(Doctrine and Covenants 32:3)

2 And again I say, hearken unto my voice, lest death shall overtake you; in an hour when ye think not the summer shall be past, and the harvest ended, and your souls not saved.
3 Listen to him who is the advocate with the Father, who is pleading your cause before him—
4 Saying: Father, behold the sufferings and death of him who did no sin, in whom thou wast well pleased; behold the blood of thy Son which was shed, the blood of him whom thou gavest that thyself might be glorified;
5 Wherefore, Father, spare these my brethren that believe on my name, that they may come unto me and have everlasting life.
(Doctrine and Covenants 45:2–5)

1 Behold, and hearken, O ye elders of my church, saith the Lord your God, even Jesus Christ, your advocate, who knoweth the weakness of man and how to succor them who are tempted.
(Doctrine and Covenants 62:1)

3 His eyes were as a flame of fire; the hair of his head was white like the pure snow; his countenance shone above the brightness of the sun; and his voice was as the sound of the rushing of great waters, even the voice of Jehovah, saying:
4 I am the first and the last; I am he who liveth, I am he who was slain; I am your advocate with the Father.
5 Behold, your sins are forgiven you; you are clean before me; therefore, lift up your heads and rejoice.
(Doctrine and Covenants 110:3–5)


The Book of Mormon does not use the term "advocate" but it does refer to the concept of satisfying the demands of justice, such as in these passages:

8 And thus God breaketh the bands of death, having gained the victory over death; giving the Son power to make intercession for the children of men—
9 Having ascended into heaven, having the bowels of mercy; being filled with compassion towards the children of men; standing betwixt them and justice; having broken the bands of death, taken upon himself their iniquity and their transgressions, having redeemed them, and satisfied the demands of justice.
(Mosiah 15:8–9)

14 And thus we see that all mankind were fallen, and they were in the grasp of justice; yea, the justice of God, which consigned them forever to be cut off from his presence.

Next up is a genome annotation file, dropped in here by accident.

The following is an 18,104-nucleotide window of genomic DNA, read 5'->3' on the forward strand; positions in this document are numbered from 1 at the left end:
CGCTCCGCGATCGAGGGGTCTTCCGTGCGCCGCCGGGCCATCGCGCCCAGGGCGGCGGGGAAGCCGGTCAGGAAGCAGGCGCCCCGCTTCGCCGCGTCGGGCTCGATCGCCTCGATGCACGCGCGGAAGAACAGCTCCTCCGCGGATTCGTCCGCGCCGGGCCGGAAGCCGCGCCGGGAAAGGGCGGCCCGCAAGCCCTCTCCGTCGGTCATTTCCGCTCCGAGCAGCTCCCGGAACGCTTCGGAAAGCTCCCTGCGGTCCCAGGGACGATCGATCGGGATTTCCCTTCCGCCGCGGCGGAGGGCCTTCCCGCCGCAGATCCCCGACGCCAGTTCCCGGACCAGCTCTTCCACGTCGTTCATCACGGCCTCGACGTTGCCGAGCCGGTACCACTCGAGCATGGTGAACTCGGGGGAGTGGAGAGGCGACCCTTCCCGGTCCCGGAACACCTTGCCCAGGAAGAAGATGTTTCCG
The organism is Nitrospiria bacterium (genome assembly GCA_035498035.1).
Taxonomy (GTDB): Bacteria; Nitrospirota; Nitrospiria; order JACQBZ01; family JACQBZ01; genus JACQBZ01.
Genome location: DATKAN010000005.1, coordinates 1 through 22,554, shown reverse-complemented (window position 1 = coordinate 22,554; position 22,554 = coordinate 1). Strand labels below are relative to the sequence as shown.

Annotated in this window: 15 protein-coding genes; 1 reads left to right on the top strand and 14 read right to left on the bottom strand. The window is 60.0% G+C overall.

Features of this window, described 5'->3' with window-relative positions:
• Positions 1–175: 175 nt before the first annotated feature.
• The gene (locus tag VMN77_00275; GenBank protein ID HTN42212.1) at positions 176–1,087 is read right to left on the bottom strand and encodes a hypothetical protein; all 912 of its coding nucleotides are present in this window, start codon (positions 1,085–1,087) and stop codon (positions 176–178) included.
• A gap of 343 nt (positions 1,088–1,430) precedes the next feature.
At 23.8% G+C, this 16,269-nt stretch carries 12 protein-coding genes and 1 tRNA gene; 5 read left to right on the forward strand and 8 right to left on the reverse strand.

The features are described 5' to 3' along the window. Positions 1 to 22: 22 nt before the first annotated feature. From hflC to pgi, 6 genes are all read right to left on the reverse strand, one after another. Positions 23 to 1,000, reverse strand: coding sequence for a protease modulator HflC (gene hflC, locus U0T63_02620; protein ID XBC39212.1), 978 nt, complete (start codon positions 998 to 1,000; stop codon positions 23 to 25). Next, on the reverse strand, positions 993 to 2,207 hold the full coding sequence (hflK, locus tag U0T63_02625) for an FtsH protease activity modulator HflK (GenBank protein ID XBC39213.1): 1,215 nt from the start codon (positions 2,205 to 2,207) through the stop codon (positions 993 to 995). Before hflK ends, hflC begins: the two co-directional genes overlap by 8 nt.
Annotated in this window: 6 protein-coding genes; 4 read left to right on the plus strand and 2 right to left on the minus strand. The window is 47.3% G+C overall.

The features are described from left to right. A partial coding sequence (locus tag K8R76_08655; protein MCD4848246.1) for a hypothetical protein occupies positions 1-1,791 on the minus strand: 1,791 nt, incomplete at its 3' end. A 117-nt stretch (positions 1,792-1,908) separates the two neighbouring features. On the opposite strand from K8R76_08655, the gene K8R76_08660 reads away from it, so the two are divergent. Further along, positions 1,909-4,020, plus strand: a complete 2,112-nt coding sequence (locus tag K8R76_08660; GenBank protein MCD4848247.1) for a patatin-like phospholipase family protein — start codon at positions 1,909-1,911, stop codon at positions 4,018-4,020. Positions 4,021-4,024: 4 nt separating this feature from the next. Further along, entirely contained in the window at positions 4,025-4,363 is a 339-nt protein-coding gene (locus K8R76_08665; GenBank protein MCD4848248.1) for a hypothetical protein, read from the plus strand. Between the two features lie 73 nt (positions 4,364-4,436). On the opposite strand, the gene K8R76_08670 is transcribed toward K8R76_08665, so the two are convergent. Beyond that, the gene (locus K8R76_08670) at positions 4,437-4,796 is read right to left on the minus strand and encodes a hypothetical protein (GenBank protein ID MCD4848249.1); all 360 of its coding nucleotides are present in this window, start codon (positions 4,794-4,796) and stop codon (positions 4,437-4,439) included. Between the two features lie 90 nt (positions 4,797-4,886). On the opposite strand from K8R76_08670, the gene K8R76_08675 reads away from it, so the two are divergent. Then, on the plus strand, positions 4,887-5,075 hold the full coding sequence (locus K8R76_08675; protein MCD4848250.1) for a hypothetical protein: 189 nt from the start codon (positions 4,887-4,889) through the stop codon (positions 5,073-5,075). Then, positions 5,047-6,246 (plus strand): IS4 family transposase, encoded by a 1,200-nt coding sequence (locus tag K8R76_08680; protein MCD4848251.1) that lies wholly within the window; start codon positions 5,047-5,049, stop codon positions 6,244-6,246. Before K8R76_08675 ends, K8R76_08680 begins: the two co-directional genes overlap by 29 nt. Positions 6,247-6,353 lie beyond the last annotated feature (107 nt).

15 And now, the plan of mercy could not be brought about except an atonement should be made; therefore God himself atoneth for the sins of the world, to bring about the plan of mercy, to appease the demands of justice, that God might be a perfect, just God, and a merciful God also.
(Alma 42:14–15)

13 Therefore, it is expedient that there should be a great and last sacrifice, and then shall there be, or it is expedient there should be, a stop to the shedding of blood; then shall the law of Moses be fulfilled; yea, it shall be all fulfilled, every jot and tittle, and none shall have passed away.
14 And behold, this is the whole meaning of the law, every whit pointing to that great and last sacrifice; and that great and last sacrifice will be the Son of God, yea, infinite and eternal.
15 And thus he shall bring salvation to all those who shall believe on his name; this being the intent of this last sacrifice, to bring about the bowels of mercy, which overpowereth justice, and bringeth about means unto men that they may have faith unto repentance.
16 And thus mercy can satisfy the demands of justice, and encircles them in the arms of safety, while he that exercises no faith unto repentance is exposed to the whole law of the demands of justice; therefore only unto him that has faith unto repentance is brought about the great and eternal plan of redemption.
(Alma 34:13–16)

The phrase "demands of justice" is not found in the scriptures outside of the Book of Mormon, which uses the phrase 4 times. Jonathan Edwards discussed the concept here:

Hebrews 10:1–3.] Concerning the argument for the insufficiency of the ancient sacrifices from their being often offered. The Wise Man argues the vanity of all earthly enjoyments, and that temporal food is not man's true good, from that, that the occasions for eating still return. If a man eats, yet the need of eating returns. Satisfaction is not obtained; his need and his appetite remains. The demands of nature are not answered, but that still it continues demanding, so that after a man has repeated his eating from day to day many years, yet he needs, and his nature craves, as much as when he first came into the world. Ecclesiastes 6:7, "All the labor of man is for his mouth, yet the appetite, or" (as in the original)תִמָּלֵא לא וְגֵם־הַנֶּפֶשׁ "the soul, is not filled." See also Ecclesiastes 1:5–9, with the context. The argument is of the same sort with that which the Apostle here makes use of to show the vanity of the ancient sacrifices, and their insufficiency to answer the end of a true atonement, that they did not satisfy because the demands of justice still remained, and its appetite returned, as in the other case the demands of nature. They were never able to make the comers thereto perfect. The occasions of offering them returned continually. And therefore if Solomon's argument be good, the Apostle's is certainly good also.